Data can be an asset, but poorly managed data can be a hindrance. Offensive data strategies add business value by developing client insight, building the customer base and actively monetising information. It is vital to properly manage the data you collect; to ensure both its quality and security. Without the fundamentals in place, collecting and storing data can be costly mistakes that increase the risk profile and reduce customer trust. Poorly managed data can also give inaccurate business intelligence and poor reporting information, leading to misinformed decision-making processes.
In addition to business risks, there are also regulatory concerns. The FCA and the Bank of England recently published a ‘Dear CEO’ letter on transforming data collection. This brings firms’ data operating model, data governance, data quality, data architecture, data quality and metadata approach under increased scrutiny. There are three key components of the new data transformation programme:
1 Improving the quality of data, including legacy processes and technology, to increase efficiency (in effect technology debt and data debt)
2 Interpreting regulatory requirements into machine readable formats and improving transmission methods to reduce any translation issues
3 Adopting common data standards across the industry
To achieve this, firms must develop a coherent framework to improve their data collection processes and continue to derive value from it.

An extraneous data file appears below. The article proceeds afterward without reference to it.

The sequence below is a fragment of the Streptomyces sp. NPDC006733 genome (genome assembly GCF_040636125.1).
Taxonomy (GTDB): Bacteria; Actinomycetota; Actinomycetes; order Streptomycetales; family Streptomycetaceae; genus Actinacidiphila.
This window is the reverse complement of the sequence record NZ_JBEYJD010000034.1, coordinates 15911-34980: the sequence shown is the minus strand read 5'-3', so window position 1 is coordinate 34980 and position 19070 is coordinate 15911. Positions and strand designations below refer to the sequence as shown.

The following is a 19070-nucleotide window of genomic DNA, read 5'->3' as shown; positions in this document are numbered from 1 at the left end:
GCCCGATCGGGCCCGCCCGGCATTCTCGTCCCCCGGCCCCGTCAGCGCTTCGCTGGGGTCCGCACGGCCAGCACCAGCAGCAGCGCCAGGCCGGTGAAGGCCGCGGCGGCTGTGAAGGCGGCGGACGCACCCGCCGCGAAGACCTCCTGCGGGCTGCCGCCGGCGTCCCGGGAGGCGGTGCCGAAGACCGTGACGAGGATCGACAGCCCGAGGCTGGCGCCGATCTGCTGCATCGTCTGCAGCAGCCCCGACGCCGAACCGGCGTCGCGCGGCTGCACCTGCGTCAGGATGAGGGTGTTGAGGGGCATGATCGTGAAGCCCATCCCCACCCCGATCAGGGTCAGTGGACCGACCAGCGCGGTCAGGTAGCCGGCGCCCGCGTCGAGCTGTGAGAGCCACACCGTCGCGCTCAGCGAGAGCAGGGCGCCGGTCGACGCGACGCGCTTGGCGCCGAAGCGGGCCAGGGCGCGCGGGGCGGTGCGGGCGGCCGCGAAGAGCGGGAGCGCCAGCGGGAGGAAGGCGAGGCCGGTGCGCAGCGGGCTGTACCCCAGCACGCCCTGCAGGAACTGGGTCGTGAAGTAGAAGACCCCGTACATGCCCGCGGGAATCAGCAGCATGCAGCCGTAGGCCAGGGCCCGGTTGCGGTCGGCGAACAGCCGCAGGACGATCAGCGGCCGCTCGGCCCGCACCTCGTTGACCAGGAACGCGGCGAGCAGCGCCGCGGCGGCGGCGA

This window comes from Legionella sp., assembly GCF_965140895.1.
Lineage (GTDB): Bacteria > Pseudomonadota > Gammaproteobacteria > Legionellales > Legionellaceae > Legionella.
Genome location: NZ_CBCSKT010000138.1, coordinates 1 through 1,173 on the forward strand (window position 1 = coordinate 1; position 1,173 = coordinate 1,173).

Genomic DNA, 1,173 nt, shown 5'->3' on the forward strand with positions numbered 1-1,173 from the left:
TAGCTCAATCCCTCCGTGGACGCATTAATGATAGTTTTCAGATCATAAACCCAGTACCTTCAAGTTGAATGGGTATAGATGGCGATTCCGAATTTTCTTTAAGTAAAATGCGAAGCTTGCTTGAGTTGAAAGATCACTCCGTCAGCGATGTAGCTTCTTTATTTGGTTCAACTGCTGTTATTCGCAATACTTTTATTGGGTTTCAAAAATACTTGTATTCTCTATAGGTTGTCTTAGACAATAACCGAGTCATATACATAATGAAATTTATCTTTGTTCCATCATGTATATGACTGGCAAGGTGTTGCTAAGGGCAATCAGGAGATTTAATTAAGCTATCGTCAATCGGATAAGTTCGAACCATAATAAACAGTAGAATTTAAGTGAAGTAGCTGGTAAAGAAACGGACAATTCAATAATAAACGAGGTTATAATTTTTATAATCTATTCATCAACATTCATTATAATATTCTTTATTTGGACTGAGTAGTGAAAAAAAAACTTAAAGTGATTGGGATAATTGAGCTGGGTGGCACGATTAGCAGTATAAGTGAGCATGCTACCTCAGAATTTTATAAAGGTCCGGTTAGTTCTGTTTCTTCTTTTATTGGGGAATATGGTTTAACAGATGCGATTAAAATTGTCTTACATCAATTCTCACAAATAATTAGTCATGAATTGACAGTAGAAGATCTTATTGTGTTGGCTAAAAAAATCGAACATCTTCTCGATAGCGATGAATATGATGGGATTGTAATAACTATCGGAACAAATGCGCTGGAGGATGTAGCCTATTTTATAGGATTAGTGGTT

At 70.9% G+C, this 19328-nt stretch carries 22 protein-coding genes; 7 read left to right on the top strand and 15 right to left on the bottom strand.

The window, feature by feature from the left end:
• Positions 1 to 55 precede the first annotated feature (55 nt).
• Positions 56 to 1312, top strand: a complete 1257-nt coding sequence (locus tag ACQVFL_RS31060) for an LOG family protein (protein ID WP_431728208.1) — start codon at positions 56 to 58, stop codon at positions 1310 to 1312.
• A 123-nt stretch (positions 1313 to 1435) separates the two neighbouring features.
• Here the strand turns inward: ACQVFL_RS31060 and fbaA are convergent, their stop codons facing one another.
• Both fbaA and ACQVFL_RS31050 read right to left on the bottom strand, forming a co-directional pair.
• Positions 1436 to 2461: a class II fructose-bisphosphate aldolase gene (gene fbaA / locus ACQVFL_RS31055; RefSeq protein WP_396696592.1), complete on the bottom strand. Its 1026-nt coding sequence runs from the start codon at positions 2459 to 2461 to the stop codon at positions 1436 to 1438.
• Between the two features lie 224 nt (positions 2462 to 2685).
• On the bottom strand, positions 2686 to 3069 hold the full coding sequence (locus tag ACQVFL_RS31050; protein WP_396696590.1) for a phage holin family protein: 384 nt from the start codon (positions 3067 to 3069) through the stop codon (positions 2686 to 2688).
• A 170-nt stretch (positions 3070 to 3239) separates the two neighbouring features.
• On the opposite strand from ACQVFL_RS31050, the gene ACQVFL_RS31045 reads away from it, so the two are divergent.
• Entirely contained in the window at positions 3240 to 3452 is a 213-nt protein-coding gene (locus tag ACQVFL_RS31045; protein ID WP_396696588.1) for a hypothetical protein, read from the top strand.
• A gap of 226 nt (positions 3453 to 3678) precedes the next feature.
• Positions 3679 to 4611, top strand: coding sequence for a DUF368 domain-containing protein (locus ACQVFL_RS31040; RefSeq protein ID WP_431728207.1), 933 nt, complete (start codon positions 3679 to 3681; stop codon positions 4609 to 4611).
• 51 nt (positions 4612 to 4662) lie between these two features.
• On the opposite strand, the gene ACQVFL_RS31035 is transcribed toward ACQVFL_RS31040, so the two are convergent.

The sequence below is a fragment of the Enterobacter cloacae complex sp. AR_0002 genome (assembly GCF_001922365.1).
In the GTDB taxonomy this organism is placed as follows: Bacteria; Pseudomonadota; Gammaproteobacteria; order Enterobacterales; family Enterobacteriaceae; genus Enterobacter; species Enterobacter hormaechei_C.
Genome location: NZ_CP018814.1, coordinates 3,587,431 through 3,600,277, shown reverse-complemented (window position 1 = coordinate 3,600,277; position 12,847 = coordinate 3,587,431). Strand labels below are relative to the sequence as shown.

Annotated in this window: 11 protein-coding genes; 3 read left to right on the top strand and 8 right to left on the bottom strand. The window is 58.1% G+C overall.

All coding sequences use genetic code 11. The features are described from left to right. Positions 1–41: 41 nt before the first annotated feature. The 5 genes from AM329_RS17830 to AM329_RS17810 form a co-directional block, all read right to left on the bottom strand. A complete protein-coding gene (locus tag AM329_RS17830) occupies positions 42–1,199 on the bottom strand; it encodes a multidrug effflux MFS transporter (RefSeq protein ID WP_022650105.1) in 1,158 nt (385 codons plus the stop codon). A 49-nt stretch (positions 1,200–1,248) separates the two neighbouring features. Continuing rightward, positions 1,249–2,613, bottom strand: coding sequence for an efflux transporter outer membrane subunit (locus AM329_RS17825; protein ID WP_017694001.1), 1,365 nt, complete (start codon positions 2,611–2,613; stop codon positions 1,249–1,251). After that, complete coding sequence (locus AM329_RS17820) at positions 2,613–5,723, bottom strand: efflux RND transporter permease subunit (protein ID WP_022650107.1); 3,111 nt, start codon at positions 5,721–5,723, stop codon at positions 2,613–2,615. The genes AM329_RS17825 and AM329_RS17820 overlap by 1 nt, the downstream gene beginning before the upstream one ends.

In our previous article, we looked at the role of strategy and the importance of data fundamentals, including data management. In this article, we outline the building blocks you need to achieve data management and data collection best practice: from why data governance matters to data architecture principles.
A proactive approach to data management maintains data integrity, and makes sure it is in a usable, coherent format for wider use. It can also impact regulatory compliance, making sure all data types are clearly labelled and treated in line with relevant data protection laws.
Figure 1: The key components of a data strategy
The main data governance principles are ownership, responsibility and accountability for data. This includes sharing information and consulting with relevant stakeholders over how to use, handle or store the data. Setting appropriate data domains by product or business line helps to manage the information and maintain data integrity.
Effective data governance delegates an appropriate steward to be responsible for the data in each domain, with forums and regular governance meetings to align stewards’ approaches. This will be underpinned by robust policies, procedures and standards, including any specific actions needed for each in-group entity or different jurisdictions.
Effective metadata management can be the difference between having good quality data, and useable good quality data. In addition to making the data categorisable and searchable, metadata management also supports compliance activities and inform decision-making processes. Given the volume of data flowing through an organisation, it can be difficult to differentiate which data elements/attributes are truly business critical.